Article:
The West African Initiative for Climate Smart Agriculture

About

Climate change is impacting agricultural productivity in West Africa. Smallholder farmers, who supply up to 80% of produce in the region, are among the most vulnerable to its effects. Climate-smart agriculture (CSA) can offer smallholders a way to better absorb climate shocks and sustainably increase productivity and income.

Yet public and private investments into agriculture remain insufficient, due to high transaction costs and the risks associated with the sector. Coupled with unaffordable financial services and lack of information, the high upfront costs of implementing CSA practices limit the ability of smallholder farmers in West Africa to adopt CSA practices.

WAICSA builds climate resilience among smallholder farmers, by providing financial and technical support to incentivize the adoption of climate-smart agriculture, and increasing local financial institutions’ capacity for climate-smart lending.

Innovation

The West African Initiative for Climate-Smart Agriculture (WAICSA) is the only West Africa-led blended finance fund with a specific focus on increasing the uptake of CSA practices by smallholder farmers. By mobilizing public and concessional capital, WAICSA is able to provide subsidized interest rate loans to smallholders’ organizations and agribusinesses of ticket size below US$ 1 million, thus making credit more accessible. WAICSA also builds the capacity of local financial institutions to design loan products with CSA adoption conditions, helping bring additional resources to this sector. In addition, technical guidance on CSA implementation is provided to bridge the knowledge gap and further support smallholders to adopt these practices and comply with loan conditions.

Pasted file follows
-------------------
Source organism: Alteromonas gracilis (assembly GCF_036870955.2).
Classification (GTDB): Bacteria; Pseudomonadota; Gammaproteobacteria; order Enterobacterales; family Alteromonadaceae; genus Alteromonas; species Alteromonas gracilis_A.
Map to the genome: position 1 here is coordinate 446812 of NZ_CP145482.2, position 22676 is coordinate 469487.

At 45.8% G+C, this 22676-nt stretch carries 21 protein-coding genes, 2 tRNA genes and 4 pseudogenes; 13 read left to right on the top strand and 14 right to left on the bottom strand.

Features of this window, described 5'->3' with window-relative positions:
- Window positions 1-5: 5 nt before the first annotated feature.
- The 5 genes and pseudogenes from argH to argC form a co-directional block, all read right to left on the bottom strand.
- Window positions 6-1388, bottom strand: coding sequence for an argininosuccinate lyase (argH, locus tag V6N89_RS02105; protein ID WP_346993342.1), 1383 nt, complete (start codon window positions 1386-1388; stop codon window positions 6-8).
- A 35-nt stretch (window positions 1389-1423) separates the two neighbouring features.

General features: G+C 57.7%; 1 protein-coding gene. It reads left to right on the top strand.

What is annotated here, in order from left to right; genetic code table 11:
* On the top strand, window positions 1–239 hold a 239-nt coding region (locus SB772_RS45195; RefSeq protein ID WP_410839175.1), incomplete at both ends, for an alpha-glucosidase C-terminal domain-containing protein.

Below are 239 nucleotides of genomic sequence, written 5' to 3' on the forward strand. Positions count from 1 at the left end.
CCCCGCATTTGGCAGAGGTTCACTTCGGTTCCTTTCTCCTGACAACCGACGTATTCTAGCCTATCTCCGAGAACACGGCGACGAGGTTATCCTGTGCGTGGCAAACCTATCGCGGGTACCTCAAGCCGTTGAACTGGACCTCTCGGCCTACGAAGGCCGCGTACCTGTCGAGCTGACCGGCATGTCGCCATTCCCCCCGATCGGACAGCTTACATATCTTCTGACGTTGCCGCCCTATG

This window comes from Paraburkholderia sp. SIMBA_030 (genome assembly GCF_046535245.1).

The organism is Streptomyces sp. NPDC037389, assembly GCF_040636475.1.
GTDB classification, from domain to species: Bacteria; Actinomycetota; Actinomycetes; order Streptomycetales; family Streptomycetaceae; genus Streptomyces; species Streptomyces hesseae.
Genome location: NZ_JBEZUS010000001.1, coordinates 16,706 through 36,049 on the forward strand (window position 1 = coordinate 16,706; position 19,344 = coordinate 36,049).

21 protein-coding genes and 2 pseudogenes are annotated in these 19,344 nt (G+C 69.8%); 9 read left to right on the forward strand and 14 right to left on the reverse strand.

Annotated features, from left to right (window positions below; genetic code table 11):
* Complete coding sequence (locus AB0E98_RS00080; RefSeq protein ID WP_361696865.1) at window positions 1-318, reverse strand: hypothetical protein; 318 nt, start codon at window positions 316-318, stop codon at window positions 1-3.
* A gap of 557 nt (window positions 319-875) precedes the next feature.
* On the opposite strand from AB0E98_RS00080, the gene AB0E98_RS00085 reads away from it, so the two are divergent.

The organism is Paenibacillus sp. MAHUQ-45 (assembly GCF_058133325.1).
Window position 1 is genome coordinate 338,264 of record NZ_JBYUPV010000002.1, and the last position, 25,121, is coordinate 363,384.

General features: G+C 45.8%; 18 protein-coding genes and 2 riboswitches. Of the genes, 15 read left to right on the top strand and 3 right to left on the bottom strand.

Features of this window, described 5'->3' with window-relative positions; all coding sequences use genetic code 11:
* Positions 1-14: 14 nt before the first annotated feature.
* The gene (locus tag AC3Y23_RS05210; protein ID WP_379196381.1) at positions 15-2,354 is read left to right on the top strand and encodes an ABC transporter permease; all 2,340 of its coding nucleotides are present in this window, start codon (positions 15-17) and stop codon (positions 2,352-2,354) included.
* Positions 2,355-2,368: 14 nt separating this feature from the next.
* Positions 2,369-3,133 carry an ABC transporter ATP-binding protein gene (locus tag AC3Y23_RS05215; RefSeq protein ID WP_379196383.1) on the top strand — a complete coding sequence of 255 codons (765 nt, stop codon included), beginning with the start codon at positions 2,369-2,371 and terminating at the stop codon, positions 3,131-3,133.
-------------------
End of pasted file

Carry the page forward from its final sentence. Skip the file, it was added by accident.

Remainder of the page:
At scale, WAICSA can improve the food security of 90,000 smallholder farming households in West Africa, and mitigate emissions equivalent to over 4 billion miles of driving.

Impact

An initiative led by the Commission of the Economic Community of West African States (ECOWAS), WAICSA will target six of the 15 ECOWAS member states in its pilot phase, with the objective of being replicated in all 15 states after the concept is proven.

At scale, WAICSA has the potential to improve the food security of 90,000 smallholder farming households in the region and convert over 185,000 hectares to climate-smart agriculture. The fund can also contribute to mitigating up to 2 million tonnes of CO2 emissions a year, which is equivalent to over 4 billion miles of driving.

Design

 

WAICSA is composed of a Financing Facility (80% of the fund), managed by the ECOWAS Bank for Investment and Development (EBID), and a Technical Assistance Facility (20% of the fund), managed by the Regional Agency for Agriculture and Food (RAAF).

The Financing Facility offers subsidized-rate loans, guarantees, and equity investments to agricultural businesses and smallholder organizations, both directly and through local financial institutions. It uses guarantees and blended finance, including contributions from ECOWAS Member States and investments from the fund manager, to de-risk and crowd-in private investments. Embedded into WAICSA’s financial products are conditions meant to incentivize the adoption of CSA by smallholders, thus reducing their exposure to climate risk.

The Technical Assistance Facility is financed through grants and subsidies from ECOWAS and donors. It supports financial intermediaries to design loan products that integrate CSA conditionality and guides smallholders in implementing locally adapted CSA practices. In this way, the Technical Assistance Facility further de-risks investments, ensuring favorable conditions for repayment of loans by providing support for CSA practices that offer improved productivity and income.

Flickr photo credit: Arne Hoel/World Bank